Alexandra D. Rogin, an Eckert Seamans associate, prepared this overview.
A recent Chancery Court opinion enforced an agreement to arbitrate based on an email exchange.
Background: This matter involves a dispute between three members of an LLC over the validity of an arbitration agreement. The parties owned multiple business ventures together, including Montex, LLC (“Montex”) and PTT Capital, LLC (“PTT”). The Montex operating agreement contained a mediation and arbitration clause. After disagreements arose, the parties’ counsel further memorialized an ADR agreement over email. Plaintiff’s counsel wrote:
This will memorialize our agreement as to how to move this matter forward.
The parties…agree to mediate all disputes between the three of them related to PTT and Montext. The parties, through counsel, agrees [sic] to use their best efforts to select a mediator by September 11.
The parties further agree that if an impasse is declared by the mediator, the parties will immediately initiate the binding arbitration process in an effort to resolve these disputes.
Defendants’ counsel responded:
I am happy to call this an agreement on the core point of mediating/arbitrating in lieu of litigation. That said, let’s move on nailing down some particulars, including items already discussed such as location, at the same time we continue to discuss interim and final settlement terms.
Defendants’ counsel reiterated that the parties agreed to mediate and arbitrate in a later email. Subsequently, Plaintiff’s counsel suggested possible mediators with respect to an ongoing dispute. The parties selected a mediator, set a mediation date, agreed to the scope of mediation, and engaged in limited discovery. Shortly thereafter, Plaintiff cancelled the mediation, and later filed suit.
Parties’ Allegations: Plaintiff alleged multiple equitable causes of action against Defendants. Plaintiff also sought dissolution of PTT and the appointment of a liquidating trustee. Defendants moved to dismiss the complaint for lack of subject matter jurisdiction due to the arbitration agreement. Plaintiff responded that the “bare-boned” email agreement was missing essential terms, and was therefore unenforceable. Specifically, the agreement was missing the: (1) arbitrator’s identity; (2) means of selecting an arbitrator; (3) location; (4) applicable procedures; (5) effect of arbitration; (6) governing law; (7) relief available; (8) scope of discovery; and (9) fee information. Plaintiff also argued that the agreement was unenforceable because a PTT operating agreement did not contain an arbitration provision.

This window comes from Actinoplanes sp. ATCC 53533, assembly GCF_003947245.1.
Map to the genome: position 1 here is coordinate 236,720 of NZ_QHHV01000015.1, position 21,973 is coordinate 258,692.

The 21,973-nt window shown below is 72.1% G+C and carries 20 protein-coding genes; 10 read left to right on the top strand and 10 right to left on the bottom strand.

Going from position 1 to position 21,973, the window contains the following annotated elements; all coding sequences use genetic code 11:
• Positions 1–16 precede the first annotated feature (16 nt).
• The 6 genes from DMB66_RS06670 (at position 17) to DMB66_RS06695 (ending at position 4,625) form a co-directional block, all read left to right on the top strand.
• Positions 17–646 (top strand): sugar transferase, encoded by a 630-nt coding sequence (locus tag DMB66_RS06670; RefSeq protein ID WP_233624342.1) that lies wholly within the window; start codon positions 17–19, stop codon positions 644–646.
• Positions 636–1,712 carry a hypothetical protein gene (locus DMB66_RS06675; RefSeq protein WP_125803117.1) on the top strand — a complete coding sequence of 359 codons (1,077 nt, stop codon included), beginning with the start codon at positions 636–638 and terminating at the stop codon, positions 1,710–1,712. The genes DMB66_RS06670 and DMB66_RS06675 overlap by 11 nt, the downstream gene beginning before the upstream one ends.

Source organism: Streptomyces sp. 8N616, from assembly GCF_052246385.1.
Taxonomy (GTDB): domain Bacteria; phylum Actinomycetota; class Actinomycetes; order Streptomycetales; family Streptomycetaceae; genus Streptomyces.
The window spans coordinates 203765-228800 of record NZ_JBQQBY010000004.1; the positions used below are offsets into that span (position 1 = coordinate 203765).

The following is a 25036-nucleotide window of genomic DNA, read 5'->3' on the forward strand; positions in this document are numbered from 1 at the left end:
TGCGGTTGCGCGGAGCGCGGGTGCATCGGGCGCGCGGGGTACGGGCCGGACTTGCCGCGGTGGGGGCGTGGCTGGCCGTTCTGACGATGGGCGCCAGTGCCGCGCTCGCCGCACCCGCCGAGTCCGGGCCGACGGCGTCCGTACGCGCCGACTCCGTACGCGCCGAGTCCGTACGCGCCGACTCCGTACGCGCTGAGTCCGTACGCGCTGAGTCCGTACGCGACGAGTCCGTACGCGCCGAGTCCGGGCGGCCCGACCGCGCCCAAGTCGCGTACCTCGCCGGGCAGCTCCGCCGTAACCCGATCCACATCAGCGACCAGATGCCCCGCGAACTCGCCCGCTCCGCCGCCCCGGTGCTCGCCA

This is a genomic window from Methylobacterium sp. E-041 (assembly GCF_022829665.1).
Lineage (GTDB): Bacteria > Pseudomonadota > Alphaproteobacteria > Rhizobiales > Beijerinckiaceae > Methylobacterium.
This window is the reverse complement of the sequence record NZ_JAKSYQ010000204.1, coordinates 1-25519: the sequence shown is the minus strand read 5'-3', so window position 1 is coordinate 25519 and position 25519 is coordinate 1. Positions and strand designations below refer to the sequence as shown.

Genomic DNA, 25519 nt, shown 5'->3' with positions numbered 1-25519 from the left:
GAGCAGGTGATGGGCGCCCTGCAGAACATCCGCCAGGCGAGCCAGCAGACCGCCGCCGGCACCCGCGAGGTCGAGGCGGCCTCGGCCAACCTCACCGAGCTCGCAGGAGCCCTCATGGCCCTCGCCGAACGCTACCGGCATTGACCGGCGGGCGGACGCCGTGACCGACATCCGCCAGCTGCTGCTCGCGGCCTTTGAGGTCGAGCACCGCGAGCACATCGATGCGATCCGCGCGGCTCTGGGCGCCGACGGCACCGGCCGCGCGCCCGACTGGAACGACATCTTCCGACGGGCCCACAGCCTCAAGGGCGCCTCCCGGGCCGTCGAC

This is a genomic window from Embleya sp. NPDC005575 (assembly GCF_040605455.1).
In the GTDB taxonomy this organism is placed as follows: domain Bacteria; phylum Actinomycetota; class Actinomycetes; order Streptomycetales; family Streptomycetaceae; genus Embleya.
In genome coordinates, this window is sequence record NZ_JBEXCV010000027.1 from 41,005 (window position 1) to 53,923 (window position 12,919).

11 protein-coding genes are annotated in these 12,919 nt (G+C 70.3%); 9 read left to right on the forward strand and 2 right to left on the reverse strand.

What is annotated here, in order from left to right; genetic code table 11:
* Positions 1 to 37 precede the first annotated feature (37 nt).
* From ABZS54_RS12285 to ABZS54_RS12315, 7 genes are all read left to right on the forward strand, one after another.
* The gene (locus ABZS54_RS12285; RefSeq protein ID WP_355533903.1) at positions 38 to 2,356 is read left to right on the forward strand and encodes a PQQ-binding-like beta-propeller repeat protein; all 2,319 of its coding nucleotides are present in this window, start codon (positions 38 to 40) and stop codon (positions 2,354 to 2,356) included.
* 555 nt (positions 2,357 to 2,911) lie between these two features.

Court’s Analysis: The Court found that the parties’ arbitration agreement was enforceable because it contained all essential terms and the parties manifested assent to be bound. Specifically, Defendants’ counsel responded to the initial email stating that he was “happy to call this an agreement on the core point of mediating/arbitrating in lieu of litigation.” Even if issues like location were not final, the parties explicitly agreed to mediate and arbitrate disputes related to PTT and Montex. They also agreed that arbitration was binding if mediation was not successful. Plaintiff failed to convince the Court that other terms were required to create a valid agreement. Moreover, the Court was persuaded by the parties’ overt actions in accordance with the agreement, as they initially selected a mediator and started the mediation process.
The Court further held that a draft PTT operating agreement did not control on the issue. Even if the PTT draft were operative, it did not mention arbitration, and therefore did not foreclose arbitration in the Montex matter.
Conclusion: Therefore, the Court granted Defendants’ motion to dismiss and stayed issues regarding dissolution and appointment of a liquidating trustee until the completion of arbitration.